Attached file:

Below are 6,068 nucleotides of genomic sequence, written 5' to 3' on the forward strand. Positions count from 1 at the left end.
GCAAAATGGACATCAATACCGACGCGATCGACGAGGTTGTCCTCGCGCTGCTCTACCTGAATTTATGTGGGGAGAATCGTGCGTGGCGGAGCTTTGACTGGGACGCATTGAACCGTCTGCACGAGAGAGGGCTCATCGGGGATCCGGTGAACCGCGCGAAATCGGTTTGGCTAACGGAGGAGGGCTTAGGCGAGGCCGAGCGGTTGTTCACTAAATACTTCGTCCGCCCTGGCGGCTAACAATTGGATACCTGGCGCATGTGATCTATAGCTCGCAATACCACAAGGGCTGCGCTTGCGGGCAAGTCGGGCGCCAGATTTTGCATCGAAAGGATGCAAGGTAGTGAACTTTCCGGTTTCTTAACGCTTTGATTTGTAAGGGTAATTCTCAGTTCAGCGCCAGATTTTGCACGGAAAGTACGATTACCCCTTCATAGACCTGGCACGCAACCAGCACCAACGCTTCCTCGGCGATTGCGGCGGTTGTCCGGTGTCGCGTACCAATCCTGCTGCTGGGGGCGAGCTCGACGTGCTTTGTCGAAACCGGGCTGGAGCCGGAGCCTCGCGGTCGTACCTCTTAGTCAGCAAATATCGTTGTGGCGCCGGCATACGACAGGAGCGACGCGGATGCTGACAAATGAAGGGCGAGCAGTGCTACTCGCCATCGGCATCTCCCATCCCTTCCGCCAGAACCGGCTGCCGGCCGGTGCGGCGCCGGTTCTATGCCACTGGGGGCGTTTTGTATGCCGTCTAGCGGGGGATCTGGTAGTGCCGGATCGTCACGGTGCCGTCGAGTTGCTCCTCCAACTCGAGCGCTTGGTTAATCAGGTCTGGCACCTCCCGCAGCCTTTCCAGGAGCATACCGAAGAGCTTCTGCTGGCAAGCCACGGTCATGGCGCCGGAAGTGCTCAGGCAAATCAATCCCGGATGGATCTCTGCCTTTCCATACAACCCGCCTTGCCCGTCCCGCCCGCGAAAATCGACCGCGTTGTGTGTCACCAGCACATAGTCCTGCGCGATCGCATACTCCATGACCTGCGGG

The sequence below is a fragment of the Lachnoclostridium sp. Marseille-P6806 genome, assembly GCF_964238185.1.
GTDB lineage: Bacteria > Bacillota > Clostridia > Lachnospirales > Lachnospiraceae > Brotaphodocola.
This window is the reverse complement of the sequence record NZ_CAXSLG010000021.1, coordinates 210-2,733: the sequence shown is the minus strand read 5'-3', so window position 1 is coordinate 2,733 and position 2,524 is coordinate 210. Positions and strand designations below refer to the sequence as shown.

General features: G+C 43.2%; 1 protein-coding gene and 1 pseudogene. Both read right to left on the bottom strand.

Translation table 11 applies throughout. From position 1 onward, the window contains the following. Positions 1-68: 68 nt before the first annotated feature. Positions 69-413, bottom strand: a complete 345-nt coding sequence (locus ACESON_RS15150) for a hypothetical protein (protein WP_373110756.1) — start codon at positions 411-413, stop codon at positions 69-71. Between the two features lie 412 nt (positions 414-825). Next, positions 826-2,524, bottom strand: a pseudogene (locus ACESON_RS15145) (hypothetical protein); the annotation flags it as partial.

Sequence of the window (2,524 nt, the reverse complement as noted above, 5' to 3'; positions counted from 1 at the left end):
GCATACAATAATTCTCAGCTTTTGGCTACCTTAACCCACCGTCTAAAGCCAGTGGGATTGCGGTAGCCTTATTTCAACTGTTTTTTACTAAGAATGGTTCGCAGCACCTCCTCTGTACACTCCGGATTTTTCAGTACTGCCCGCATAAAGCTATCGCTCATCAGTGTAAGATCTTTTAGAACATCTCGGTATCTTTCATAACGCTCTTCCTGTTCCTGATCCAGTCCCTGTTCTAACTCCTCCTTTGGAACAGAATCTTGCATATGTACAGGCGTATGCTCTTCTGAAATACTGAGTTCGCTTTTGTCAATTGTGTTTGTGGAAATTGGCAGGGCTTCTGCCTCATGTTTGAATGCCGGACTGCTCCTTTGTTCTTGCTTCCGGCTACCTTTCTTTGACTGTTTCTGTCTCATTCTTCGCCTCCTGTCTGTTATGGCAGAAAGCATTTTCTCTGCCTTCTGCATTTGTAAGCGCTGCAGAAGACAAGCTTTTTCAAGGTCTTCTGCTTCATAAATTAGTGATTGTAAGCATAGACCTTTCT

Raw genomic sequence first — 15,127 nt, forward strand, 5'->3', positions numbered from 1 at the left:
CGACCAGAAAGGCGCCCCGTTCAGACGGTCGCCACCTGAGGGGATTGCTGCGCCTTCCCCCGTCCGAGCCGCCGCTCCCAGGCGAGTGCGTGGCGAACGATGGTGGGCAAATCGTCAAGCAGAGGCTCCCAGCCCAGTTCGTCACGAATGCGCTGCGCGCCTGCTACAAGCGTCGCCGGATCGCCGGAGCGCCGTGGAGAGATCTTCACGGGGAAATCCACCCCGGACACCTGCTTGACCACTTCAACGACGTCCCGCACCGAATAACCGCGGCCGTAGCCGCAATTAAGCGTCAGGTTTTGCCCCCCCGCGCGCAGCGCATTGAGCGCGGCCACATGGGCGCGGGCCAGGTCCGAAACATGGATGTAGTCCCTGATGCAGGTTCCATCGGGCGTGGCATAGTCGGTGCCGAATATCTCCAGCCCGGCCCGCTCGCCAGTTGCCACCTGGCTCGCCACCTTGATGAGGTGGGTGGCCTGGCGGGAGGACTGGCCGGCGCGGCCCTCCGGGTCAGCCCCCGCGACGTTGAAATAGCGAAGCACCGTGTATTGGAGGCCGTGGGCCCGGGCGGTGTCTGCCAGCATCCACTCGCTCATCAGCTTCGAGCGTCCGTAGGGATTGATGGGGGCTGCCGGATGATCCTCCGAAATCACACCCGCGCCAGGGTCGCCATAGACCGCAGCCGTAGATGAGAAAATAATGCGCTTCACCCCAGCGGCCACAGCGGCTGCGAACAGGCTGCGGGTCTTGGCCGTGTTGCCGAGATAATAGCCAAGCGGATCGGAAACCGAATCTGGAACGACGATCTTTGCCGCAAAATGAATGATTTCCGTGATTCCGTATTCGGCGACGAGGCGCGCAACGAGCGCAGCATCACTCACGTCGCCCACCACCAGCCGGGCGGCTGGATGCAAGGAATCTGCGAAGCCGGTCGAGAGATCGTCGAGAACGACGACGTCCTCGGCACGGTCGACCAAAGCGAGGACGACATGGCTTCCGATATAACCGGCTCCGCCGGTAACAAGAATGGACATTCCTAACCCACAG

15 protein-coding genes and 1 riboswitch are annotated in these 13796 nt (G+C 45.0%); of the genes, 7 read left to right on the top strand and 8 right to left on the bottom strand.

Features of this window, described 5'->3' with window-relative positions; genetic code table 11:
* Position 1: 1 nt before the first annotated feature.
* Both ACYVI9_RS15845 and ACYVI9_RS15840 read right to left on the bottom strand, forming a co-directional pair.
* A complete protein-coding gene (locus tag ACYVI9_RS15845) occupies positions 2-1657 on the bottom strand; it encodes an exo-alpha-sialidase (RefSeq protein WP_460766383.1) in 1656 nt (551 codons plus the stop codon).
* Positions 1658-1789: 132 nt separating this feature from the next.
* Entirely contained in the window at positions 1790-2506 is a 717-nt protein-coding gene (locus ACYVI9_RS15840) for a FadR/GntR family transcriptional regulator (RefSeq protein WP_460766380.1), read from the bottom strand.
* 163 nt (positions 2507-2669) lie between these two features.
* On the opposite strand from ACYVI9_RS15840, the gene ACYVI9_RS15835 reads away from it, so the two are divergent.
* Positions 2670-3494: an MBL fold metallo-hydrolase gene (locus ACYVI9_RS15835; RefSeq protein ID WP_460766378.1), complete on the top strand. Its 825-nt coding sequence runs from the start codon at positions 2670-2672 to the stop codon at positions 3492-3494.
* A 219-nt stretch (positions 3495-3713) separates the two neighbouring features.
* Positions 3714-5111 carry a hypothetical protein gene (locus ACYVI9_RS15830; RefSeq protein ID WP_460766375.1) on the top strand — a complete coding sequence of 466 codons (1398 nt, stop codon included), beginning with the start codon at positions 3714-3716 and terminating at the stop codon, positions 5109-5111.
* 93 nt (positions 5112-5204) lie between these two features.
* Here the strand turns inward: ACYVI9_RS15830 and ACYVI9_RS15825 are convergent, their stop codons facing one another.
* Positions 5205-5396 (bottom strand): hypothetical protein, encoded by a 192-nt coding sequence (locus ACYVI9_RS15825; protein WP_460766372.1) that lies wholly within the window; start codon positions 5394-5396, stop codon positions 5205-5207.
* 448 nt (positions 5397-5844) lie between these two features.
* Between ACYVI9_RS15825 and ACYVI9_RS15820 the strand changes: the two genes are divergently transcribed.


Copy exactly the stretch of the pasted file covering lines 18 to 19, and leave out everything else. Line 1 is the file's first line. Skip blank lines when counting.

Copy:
* Entirely contained in the window at positions 1790-2506 is a 717-nt protein-coding gene (locus ACYVI9_RS15840) for a FadR/GntR family transcriptional regulator (RefSeq protein WP_460766380.1), read from the bottom strand.
* 163 nt (positions 2507-2669) lie between these two features.